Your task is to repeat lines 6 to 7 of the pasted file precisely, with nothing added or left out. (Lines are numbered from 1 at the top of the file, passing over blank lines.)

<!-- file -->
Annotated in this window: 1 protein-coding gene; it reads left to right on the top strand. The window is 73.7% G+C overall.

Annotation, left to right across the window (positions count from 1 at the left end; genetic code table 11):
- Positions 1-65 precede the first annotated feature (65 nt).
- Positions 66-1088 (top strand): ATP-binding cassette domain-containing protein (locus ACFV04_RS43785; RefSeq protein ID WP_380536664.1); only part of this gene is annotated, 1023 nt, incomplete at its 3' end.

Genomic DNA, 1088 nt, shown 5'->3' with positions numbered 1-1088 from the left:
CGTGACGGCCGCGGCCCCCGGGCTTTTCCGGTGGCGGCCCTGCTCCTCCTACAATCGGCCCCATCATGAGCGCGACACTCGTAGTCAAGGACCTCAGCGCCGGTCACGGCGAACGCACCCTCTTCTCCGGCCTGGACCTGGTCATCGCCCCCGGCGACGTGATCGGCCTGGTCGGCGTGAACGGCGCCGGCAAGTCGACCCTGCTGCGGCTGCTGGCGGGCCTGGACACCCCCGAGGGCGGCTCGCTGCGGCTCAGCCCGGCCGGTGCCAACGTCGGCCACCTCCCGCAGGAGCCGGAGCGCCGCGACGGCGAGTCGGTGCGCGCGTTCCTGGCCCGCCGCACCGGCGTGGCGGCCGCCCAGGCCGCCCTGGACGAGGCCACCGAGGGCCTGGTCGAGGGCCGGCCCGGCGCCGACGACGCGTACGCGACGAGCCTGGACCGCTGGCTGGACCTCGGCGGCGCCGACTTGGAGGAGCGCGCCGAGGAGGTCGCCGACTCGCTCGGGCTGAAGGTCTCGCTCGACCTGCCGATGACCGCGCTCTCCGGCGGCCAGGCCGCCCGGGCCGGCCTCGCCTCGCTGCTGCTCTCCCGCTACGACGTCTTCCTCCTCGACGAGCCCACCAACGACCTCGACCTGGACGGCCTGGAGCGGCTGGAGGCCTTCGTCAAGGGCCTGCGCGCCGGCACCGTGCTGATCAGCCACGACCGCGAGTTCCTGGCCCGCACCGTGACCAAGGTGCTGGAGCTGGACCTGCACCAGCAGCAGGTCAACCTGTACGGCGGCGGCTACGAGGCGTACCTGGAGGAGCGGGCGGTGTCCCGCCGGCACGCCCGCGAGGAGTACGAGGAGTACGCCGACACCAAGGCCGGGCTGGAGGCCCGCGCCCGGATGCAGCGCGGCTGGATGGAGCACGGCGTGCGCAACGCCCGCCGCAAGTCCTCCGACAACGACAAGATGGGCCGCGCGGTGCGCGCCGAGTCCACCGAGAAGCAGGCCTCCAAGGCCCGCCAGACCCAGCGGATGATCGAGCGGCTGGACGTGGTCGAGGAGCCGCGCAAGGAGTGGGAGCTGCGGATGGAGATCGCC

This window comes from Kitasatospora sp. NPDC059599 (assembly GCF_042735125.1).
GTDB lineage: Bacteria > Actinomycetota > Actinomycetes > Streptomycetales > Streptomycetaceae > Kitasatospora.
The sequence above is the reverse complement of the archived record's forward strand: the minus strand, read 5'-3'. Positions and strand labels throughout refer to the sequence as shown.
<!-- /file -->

CGTGACGGCCGCGGCCCCCGGGCTTTTCCGGTGGCGGCCCTGCTCCTCCTACAATCGGCCCCATCATGAGCGCGACACTCGTAGTCAAGGACCTCAGCGCCGGTCACGGCGAACGCACCCTCTTCTCCGGCCTGGACCTGGTCATCGCCCCCGGCGACGTGATCGGCCTGGTCGGCGTGAACGGCGCCGGCAAGTCGACCCTGCTGCGGCTGCTGGCGGGCCTGGACACCCCCGAGGGCGGCTCGCTGCGGCTCAGCCCGGCCGGTGCCAACGTCGGCCACCTCCCGCAGGAGCCGGAGCGCCGCGACGGCGAGTCGGTGCGCGCGTTCCTGGCCCGCCGCACCGGCGTGGCGGCCGCCCAGGCCGCCCTGGACGAGGCCACCGAGGGCCTGGTCGAGGGCCGGCCCGGCGCCGACGACGCGTACGCGACGAGCCTGGACCGCTGGCTGGACCTCGGCGGCGCCGACTTGGAGGAGCGCGCCGAGGAGGTCGCCGACTCGCTCGGGCTGAAGGTCTCGCTCGACCTGCCGATGACCGCGCTCTCCGGCGGCCAGGCCGCCCGGGCCGGCCTCGCCTCGCTGCTGCTCTCCCGCTACGACGTCTTCCTCCTCGACGAGCCCACCAACGACCTCGACCTGGACGGCCTGGAGCGGCTGGAGGCCTTCGTCAAGGGCCTGCGCGCCGGCACCGTGCTGATCAGCCACGACCGCGAGTTCCTGGCCCGCACCGTGACCAAGGTGCTGGAGCTGGACCTGCACCAGCAGCAGGTCAACCTGTACGGCGGCGGCTACGAGGCGTACCTGGAGGAGCGGGCGGTGTCCCGCCGGCACGCCCGCGAGGAGTACGAGGAGTACGCCGACACCAAGGCCGGGCTGGAGGCCCGCGCCCGGATGCAGCGCGGCTGGATGGAGCACGGCGTGCGCAACGCCCGCCGCAAGTCCTCCGACAACGACAAGATGGGCCGCGCGGTGCGCGCCGAGTCCACCGAGAAGCAGGCCTCCAAGGCCCGCCAGACCCAGCGGATGATCGAGCGGCTGGACGTGGTCGAGGAGCCGCGCAAGGAGTGGGAGCTGCGGATGGAGATCGCC

This window comes from Kitasatospora sp. NPDC059599 (assembly GCF_042735125.1).